Observations on Dark Clown from the practical research work of director writer performer Peta Lily
Based on a talk presented at the LAUGHTER AND TRANSGRESSION SYMPOSIUM at Bath Spa University on the 13th May 2011
(this was an informal Symposium and the paper is written in an oral delivery style)
What does she mean, Dark Clown? What does she mean Enforced Performance? All will be revealed.
Firstly ‘normal clown’.
Historically there have been many kinds of clown, but today most people know and study the Le Coq/Gaulier theatre clown who wears or doesn’t wear the small red mask. This clown is not exclusively so, but tends towards the innocent and the naive. It has no past and next to no memory. As in: 'Wow what a nice shiny red button! bzzt crang ow! (shake of head, double take)
Say, what a nice shiny red button! bzzt crang ow! (shake of head, double take) Gosh look at that nice shiny red button. I wonder what it does?......bzzt crang ow! (shake of head, double take).' And we laugh. And we say ‘look at that idiot, s/he’s so stupid!’
Dark Clown provokes a different quality of laughter.
Dark Clown is where the audience laugh
but at the same time they ask themselves,
‘should I really be laughing at this?!’
It’s a laughter with a different feeling in your chest and your gut.
A laughter that at its height, makes you squirm
and can include the red cheeks of shame and projectile tears.
After a while researching the Dark Clown I began to think how strange it is - that when the Red Nose Clown trips and falls it gives us pleasure. We want him to trip and fall again, and trip and fall again, for our pleasure, until we are bored….and then we want
to trip and fall - or do something else for our pleasure.
And we feel totally okay about this. (1)
But with the Dark Clown, when the audience laughs
they feel implicated.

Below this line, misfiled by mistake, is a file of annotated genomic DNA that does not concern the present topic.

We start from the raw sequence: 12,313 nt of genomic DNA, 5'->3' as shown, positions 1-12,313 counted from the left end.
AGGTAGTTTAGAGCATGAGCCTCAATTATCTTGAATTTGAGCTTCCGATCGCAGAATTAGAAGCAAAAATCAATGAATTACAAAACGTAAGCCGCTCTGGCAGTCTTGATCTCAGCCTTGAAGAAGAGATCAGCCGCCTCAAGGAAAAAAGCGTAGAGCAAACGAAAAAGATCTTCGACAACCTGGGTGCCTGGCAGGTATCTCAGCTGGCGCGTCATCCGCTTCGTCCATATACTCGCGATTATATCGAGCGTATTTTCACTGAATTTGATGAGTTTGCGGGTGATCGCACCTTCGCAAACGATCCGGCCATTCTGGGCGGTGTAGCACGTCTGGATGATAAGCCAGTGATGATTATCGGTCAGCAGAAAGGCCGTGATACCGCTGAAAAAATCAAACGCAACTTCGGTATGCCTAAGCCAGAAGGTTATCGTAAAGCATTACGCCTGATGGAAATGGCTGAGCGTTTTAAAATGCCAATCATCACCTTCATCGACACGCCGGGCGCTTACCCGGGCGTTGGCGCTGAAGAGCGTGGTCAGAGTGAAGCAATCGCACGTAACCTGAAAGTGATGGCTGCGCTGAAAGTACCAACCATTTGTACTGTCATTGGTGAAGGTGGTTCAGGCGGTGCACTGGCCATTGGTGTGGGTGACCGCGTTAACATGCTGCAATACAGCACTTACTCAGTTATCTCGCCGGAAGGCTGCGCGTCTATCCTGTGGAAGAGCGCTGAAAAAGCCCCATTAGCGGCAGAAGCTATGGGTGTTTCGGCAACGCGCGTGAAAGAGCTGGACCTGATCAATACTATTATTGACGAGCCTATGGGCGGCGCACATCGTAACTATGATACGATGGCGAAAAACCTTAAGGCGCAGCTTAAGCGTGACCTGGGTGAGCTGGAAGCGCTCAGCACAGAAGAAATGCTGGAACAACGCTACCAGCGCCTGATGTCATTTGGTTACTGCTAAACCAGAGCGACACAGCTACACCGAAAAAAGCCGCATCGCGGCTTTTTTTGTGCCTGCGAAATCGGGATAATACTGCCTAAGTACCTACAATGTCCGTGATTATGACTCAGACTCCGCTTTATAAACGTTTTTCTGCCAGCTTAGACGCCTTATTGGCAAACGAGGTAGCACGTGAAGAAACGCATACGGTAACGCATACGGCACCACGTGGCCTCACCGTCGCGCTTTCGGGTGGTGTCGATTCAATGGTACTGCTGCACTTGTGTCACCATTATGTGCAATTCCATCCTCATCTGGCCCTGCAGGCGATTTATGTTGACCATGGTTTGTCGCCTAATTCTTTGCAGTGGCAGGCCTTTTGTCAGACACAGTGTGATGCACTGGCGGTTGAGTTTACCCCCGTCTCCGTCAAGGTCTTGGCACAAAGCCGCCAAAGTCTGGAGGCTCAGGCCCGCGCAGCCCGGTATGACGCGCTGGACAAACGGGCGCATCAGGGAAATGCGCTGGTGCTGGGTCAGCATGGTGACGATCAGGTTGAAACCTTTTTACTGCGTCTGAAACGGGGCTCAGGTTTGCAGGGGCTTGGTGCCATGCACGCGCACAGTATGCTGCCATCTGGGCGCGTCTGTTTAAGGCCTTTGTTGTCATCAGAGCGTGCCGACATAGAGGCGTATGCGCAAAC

To explain my use of the term: Dark Clown. It was a phrase I plucked out of the air to make a distinction from the regular clown work I was teaching. (2)
Inspirations for the Dark Clown?
Back in the early 1980’s I went to the ICA in London one night to see a production of Pip Simmon’s ‘An Die Musik’ (the title comes from a beautiful German Lieder by Shubert). The piece was set in a prison camp, where the prisoners - musicians and entertainers - are being forced to perform for their captors.
But what really was unforgettable was one scene: a man very tall and gangly with a shaved head came forward danced strenuously, desperately looking right at us while simultaneously hitting himself on the head with a metal tea tray. He was singing Hava Nigila, dancing grotesquely and hitting himself on the head repeatedly. It was hilarious and awful, at the same time.
I started to add a session on Dark Clown to my Clown workshops. People seemed intrigued and excited by it. We explored extremity. I would ask the performer: could you make us afraid, could you make us afraid that you might hurt yourself, kill yourself, eat yourself?
I also explored a kind of cynical clown who has the attitude of contempt, where the performer says or thinks: ‘I knew you’d like that. I knew you’d laugh at that. Is that all it takes?’
And I also explored the idea of existential horror - the horror of being alive. Body Horror - the horror of having body parts.
‘Hand! I have a.. Hand! Why?! Hands?!’
Another source of inspiration was Lumiere and Son’s show Circus Lumiere. In one scene,
a big clown uses an electric cattle prod to administer shocks
to a small clown – to make us laugh.
The more we laugh the more they feel compelled
to give and take the shocks. And to turn the dial higher.
In the workshops I became more and more compelled by the idea
of the dark clown having to make the audience laugh…
so I began to add in the scenario of a torture camp:
imagine - people are back there being tortured
and then a bell rings they are
thrust out onto a brightly lit stage to perform for their captors.
This has become for me the most compelling application or flavour of the Dark Clown work I’ve been researching - the scenario of Enforced Performance.